When the World Health Organization (WHO) announced that COVID-19 was a pandemic, its director-general Tedros Adhanom Ghebreyesus made a statement in which he emphasised the value of testing.
The epidemic showed serious flaws in the diagnostic methods that were being used at the time. It demonstrated the urgent need for tests that are comparable to current approaches in terms of speed, simplicity, cost, and scalability.
Three years later, diagnoses are no longer the same on a global scale. Some emergent zoonotic infections, such as “disease X,” a hypothetical infectious illness with the potential to become a pandemic, can be diagnosed using new methods that have been developed.
Since the beginning of the pandemic, I have constantly followed improvements in the diagnostic field as a molecular biologist with a great interest in veterinary disease diagnostics. These new technologies have the potential to eliminate diagnostic process bottlenecks when combined with traditional diagnostics. Clinicians and decision-makers are better able to practise precision medicine and respond to potential outbreaks when these tests are integrated into a nation’s healthcare system.
The virus that causes COVID disease, SARS-CoV-2, was initially diagnosed through the use of well-established molecular methods including reverse transcription polymerase reaction (RT-PCR). By amplifying genetic material of organisms millions of times, these methods locate and identify them. Yet, conducting the tests calls for expensive machinery and trained personnel.
Further methods of testing for the virus had to be created as the pandemic got worse. The substances and chemicals necessary to conduct diagnostic tests efficiently were in scarce supply, and many nations lacked the kind of cutting-edge facilities required for the tests that were already in use. Low- and middle-income nations, especially those on the whole African continent, had insufficient resources and a shortage of qualified specialists to meet demand.
Techniques for isothermal amplification were used to fill the gap. This straightforward procedure amplifies DNA and RNA (genetic material) quickly and efficiently while maintaining a steady temperature.
Immunological tests were also beneficial. These tests, which can be carried out on-site or in a lab, can identify certain compounds like antibodies and antigens. When an alien molecule (antigen) enters the body, antibodies are produced there.
Even in areas with limited resources, these quick and efficient tests can be applied on a large scale. These tests’ biggest problem is that they aren’t as accurate. Immunological assays do not increase the protein signal of the virus, in contrast to molecular techniques that do. This lessens their sensitivity. The likelihood that an infected person will be misinformed that they don’t have the virus is high.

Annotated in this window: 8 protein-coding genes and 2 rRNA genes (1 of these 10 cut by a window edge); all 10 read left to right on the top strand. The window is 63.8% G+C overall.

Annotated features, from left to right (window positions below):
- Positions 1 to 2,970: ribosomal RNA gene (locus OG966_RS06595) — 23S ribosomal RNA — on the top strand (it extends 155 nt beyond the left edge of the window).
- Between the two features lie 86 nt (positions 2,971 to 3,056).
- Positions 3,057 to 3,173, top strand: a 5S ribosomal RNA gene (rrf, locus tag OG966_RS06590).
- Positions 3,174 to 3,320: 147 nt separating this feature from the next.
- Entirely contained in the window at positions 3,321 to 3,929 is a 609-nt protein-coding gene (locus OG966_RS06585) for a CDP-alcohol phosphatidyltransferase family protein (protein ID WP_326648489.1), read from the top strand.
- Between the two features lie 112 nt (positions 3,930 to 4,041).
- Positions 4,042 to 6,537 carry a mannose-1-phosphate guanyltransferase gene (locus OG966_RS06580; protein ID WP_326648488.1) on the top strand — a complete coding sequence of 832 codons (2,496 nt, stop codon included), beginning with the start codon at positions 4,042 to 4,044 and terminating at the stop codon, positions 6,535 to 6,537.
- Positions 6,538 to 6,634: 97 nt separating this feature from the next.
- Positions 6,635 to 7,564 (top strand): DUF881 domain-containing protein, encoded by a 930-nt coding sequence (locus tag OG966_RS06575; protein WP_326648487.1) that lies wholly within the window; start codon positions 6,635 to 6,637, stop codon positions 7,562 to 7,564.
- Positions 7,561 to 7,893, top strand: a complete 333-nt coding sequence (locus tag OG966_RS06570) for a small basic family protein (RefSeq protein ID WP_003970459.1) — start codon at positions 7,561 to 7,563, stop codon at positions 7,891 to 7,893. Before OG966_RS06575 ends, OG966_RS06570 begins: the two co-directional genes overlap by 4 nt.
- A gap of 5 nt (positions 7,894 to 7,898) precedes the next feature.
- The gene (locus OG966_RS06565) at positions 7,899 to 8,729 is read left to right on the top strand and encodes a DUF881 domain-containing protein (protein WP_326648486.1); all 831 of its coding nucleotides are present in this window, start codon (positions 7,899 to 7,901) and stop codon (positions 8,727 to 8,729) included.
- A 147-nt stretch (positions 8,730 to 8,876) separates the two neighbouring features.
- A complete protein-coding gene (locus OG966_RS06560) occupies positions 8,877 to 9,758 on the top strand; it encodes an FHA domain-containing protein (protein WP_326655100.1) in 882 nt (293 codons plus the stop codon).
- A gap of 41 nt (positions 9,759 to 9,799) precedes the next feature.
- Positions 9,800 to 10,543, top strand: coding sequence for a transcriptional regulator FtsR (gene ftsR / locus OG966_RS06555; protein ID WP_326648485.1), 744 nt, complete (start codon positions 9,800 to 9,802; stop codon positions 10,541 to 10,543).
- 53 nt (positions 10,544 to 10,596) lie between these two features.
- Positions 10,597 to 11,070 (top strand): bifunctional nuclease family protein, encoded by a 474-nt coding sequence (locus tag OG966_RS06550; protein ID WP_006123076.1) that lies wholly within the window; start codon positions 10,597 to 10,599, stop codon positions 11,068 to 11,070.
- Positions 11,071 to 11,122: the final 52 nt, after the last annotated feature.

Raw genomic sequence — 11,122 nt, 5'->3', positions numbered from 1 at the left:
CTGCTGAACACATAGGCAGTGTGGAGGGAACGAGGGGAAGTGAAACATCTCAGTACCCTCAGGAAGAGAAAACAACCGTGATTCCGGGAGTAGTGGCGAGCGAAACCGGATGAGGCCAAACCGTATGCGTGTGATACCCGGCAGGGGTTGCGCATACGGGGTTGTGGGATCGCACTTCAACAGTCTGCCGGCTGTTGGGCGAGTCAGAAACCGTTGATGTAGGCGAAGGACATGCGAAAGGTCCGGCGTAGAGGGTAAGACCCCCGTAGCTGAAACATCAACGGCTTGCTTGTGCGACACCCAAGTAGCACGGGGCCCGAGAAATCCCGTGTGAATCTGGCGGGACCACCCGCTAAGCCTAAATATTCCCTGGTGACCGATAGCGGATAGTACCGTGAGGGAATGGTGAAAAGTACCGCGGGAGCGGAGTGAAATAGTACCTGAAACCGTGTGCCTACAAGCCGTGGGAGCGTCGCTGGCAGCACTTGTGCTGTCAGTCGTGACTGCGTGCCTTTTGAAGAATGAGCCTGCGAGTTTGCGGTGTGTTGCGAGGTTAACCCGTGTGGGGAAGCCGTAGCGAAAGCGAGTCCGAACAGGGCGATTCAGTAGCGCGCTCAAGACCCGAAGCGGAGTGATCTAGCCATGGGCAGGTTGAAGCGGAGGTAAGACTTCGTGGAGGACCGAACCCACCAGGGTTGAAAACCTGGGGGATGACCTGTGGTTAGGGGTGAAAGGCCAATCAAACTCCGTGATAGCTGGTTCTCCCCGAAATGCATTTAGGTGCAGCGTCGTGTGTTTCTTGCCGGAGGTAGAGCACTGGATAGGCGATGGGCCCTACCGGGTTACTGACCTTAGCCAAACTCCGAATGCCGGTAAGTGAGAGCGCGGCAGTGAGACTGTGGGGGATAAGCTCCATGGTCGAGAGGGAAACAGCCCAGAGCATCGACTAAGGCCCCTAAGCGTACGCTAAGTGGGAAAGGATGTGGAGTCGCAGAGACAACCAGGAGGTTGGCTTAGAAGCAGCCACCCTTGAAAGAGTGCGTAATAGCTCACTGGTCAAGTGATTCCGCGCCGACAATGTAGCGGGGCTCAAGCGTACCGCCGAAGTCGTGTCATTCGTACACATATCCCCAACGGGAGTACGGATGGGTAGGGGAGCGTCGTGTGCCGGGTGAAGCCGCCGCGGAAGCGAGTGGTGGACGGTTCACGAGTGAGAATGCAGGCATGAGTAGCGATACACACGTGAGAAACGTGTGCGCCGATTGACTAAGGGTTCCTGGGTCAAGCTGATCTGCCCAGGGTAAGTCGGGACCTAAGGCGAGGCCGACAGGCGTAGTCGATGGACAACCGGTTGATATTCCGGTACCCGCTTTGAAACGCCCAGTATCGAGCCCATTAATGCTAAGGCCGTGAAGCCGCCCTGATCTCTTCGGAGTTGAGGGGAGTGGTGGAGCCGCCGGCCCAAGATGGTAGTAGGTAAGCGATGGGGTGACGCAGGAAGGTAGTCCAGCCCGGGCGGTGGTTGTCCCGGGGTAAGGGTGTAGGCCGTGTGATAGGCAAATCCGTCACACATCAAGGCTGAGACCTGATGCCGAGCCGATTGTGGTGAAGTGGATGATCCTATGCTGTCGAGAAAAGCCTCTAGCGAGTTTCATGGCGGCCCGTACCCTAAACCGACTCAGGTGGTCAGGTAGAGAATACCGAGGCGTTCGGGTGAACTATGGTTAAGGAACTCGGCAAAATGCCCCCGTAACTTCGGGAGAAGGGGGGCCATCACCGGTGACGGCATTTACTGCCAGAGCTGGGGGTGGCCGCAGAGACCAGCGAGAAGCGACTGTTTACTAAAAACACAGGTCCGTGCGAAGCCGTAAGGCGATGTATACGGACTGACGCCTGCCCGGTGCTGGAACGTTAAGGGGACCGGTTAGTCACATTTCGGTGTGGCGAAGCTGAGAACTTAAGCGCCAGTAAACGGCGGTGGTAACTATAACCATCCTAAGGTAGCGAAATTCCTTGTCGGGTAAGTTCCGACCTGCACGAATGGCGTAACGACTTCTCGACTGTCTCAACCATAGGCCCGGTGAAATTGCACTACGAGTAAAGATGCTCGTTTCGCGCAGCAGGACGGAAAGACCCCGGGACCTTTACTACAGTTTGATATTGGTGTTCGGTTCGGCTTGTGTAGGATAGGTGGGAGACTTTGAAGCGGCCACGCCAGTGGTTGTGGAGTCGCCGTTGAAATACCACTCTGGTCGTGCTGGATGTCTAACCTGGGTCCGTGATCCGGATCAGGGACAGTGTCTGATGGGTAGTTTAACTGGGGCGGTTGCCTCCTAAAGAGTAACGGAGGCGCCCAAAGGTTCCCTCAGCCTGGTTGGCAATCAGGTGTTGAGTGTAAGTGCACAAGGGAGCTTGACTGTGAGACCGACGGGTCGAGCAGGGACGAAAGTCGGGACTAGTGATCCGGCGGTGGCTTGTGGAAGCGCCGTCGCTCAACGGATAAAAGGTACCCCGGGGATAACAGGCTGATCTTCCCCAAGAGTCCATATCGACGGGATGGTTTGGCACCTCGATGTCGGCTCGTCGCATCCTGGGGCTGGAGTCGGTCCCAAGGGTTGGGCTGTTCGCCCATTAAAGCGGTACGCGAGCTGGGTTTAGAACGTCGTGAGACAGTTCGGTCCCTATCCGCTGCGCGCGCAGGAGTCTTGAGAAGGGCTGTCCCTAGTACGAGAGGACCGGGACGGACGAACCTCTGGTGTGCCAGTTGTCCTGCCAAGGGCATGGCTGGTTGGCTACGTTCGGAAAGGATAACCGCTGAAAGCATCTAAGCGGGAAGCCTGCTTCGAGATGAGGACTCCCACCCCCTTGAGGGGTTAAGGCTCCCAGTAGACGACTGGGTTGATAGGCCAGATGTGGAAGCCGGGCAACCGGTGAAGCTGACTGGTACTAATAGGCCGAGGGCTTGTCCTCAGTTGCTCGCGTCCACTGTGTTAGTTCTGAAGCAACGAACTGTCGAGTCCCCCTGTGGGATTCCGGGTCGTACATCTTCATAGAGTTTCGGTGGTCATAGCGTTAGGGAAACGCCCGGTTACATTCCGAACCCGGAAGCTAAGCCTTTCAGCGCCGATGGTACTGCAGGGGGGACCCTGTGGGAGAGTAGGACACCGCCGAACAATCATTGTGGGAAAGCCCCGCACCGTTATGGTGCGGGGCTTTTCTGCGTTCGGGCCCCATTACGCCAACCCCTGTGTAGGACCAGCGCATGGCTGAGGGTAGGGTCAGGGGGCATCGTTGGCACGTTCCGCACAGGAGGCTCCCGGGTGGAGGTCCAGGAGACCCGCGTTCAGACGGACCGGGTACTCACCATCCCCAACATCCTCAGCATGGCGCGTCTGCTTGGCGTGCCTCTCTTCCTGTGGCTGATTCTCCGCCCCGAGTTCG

The global diagnostic community realised it was time to look at techniques that were just as accurate as traditional molecular testing but could be applied externally and broadly.
New diagnostic tests that were quick, precise, available, and reasonably priced were required by scientists. The Rapid Acceleration of Diagnostics programme (RADx) was established by the National Institutes of Health in the US in 2020 to fund creative home- and point-of-care tests and to hasten their development, validation, and commercialization.
The application of CRISPR is one particularly intriguing change in this area. The technology’s prior application in gene editing was well known. SHERLOCK and DETECTR, two ground-breaking CRISPR-based kits used for the detection of SARS-CoV-2, have since been released, revolutionising diagnostics. They are suitable for use as a point-of-care test because to their high sensitivity, specificity, and ability to produce a visible colour readout using a readily available paper dipstick.
The versatility of these techniques enables researches to apply the same principles to the detection of other infectious diseases too.
In general, the focus of illness testing has shifted over the past three years from straightforward detection and understanding to combining speed, efficiency, and mobility of the tests.
Although there is plenty to be happy about in the diagnostic space, issues still exist. Testing development and dissemination face challenges, particularly in impoverished nations. To end the disparity in diagnostics, more equitable access to high-quality testing and increased data sharing between nations are required.
Another significant issue is the lack of resources in low- and middle-income nations to implement a strong regulatory structure. Businesses are less motivated to create and market items in areas with lax regulations. Hence, nations continue to rely on tests that are produced elsewhere.
Investment in diagnostics is projected to decline as the globe exits its pandemic response phase. The economic benefit of investing in developing tests will decline as the need for them declines.
This is bad because there are still a lot of healthcare issues around the world, and without proactive disease surveillance, it won’t be possible to identify where the next pandemic might start. The COVID pandemic’s momentum presents a chance, and it should be taken advantage of in order to build upon the diagnostic industry’s strengths and enhance its weaknesses.